Working for free – and running out of cash, fast? You’re not alone. In a graduate job market as tough as today’s, thousands of graduates are finding themselves working for free indefinitely – hoping their boss will offer to pay them one day… Some day…

Although unpaid interns are often characterised as ‘rich kids’ with endless funds from The Bank of Mum and Dad, Graduate Fog knows this is rarely the case. More often, unpaid interns are working two jobs, sleeping on a friend’s floor and paying for everything by credit card. They’re skint – and knackered.

“How do I turn my unpaid internship into a paid job?” is one of the most common questions graduates ask (alongside “Are unpaid internships legal?” – which they’re not, usually). We say: you have more power than you think you do. So STOP THE MADNESS. Take charge. The bad news is that this means taking action – and being a teensy bit braver than you actually feel (we know working for free can squish your confidence – that’s normal).

The good news? If you can push through that discomfort,  you’ll discover that doing something is far more likely to result in a paid job than staying put and simply crossing your fingers.

The other good news is that you’ll start to feel more in control again. By following these steps, you’ll find the facts you need and create a plan that works for you this time. After all, if your current employer doesn’t value you enough to pay you a wage, you need to know that – even if it hurts. Why? So you can stop wasting your time and find another employer who does value your contribution. Remember: they may be too cheap to reward you financially for your work – but other employers will have more sense (and more money). So go and find them.

Tanya de Grunwald, founder of Graduate Fog and author of How to Get a Graduate Job Now, shows you how to turn your unpaid internship into a paid job…

1) Pick your internship wisely. “Not all internships are equal. Make sure there is a prospect of a job at the end of the internship. Employers that run a ‘revolving door’ internship system are less likely to hire you at the end. Ditto if you’re one of many. Look for placements where you’re the only intern as you’ll have a chance to make more of an impact. Always ask when they last took on an intern in a paid capacity at the end of their placement.”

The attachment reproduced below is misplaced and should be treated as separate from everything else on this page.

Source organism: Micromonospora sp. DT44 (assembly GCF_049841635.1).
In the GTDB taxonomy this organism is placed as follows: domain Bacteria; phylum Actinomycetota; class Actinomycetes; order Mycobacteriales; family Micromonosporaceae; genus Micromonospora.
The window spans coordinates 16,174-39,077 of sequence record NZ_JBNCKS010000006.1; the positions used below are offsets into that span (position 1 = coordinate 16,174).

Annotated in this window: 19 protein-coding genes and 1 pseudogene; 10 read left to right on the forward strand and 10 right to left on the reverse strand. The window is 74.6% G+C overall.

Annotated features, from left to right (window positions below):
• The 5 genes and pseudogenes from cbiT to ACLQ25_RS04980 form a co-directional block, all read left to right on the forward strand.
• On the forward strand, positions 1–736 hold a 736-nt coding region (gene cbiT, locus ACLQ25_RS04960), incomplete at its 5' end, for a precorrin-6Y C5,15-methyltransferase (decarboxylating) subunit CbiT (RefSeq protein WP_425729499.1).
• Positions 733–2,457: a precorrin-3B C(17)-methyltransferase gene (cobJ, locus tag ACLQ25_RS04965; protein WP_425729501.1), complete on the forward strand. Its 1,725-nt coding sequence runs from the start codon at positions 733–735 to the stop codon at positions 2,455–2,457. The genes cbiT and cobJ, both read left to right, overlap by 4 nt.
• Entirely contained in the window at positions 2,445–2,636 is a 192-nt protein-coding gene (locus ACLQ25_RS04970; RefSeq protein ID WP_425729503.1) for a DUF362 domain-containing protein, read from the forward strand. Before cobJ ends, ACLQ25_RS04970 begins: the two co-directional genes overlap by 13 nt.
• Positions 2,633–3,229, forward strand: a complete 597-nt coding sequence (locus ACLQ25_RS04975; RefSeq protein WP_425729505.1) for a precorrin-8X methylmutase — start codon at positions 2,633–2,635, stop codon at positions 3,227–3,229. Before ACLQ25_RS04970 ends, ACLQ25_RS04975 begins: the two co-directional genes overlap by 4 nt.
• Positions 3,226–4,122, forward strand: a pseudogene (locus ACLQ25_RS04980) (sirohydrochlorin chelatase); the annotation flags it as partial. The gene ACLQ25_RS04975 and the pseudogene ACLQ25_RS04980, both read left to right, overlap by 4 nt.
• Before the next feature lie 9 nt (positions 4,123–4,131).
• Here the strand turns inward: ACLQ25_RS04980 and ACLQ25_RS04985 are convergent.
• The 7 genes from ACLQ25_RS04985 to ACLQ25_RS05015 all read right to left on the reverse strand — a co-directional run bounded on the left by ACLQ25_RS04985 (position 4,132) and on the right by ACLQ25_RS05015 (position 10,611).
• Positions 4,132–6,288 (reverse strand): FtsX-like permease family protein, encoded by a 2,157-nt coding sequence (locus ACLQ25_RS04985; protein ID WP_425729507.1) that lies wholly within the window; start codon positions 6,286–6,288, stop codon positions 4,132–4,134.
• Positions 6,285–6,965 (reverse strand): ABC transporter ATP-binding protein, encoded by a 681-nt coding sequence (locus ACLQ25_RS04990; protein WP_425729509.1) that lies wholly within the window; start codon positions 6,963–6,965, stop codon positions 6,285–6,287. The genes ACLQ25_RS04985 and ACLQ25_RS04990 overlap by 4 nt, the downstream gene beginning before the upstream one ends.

2) Impress. “Working for a crummy wage sucks, but if you’re going to gain anything from your internships you have to behave as if you’re being paid. Learn to anticipate what needs to be done, and suggest doing it before they ask (but don’t do it before they ask, as that can make managers jumpy). You want them to think ‘Wow, she’s really good. I’d miss her if she wasn’t there.’ Once that happens, you’re in a stronger position to negotiate.”

3) Line up other options. “Eggs and baskets, people. Of course, you want this to turn into a paid position, but hope can be a dangerous thing for interns – as it leaves you vulnerable. Always assume you’ll be leaving, so line up something else to go to, even if it’s another unpaid internship. This will give you some bargaining power if your current employer wants to keep you on, especially if your next internship is with their main competitor. They really hate that.”

4) Stick to the time limit. “Never agree to do an internship indefinitely or ‘see how it goes’. Having a clear end date keeps the relationship professional. When it’s approaching, arrange a meeting with your supervisor. Say that you’ve had a great time and learned loads, but you need to move on as you need to find some paid work. Ask them for a reference and to keep you in mind if any paid positions come up.”

5) Negotiate — or walk away. “If they ask you to stay, you’ve made an impact and you’re in a strong position to negotiate a better deal. If you’ve been working unpaid, ask for the living wage (so you can settle on the minimum wage if they won’t stretch to that — but request a review in two months’ time and ask for the living wage again then). If they claim to have ‘no budget’, say that’s a shame but you’ll have to move on. If they really want to keep you, they’ll try and find the money. If they don’t, walk away. Give them a chance to miss you. If they want you back, they’ll call.”

…AND ONE LAST THING! Done an unpaid internship that led nowhere? You can claim back pay for the time you worked there (around £800 per month if you worked full-time). To find out how, contact our friends at the campaign group Intern Aware, who will guide you through the process, free of charge (seriously – they just love doing it!). Can’t afford to intern unpaid but want to help get the practice stamped out? You can help by reporting adverts for dodgy-sounding internships you see advertised. Again, contact Intern Aware for details.

Or are you struggling to do that at the moment? Share your experiences – good and bad – below…


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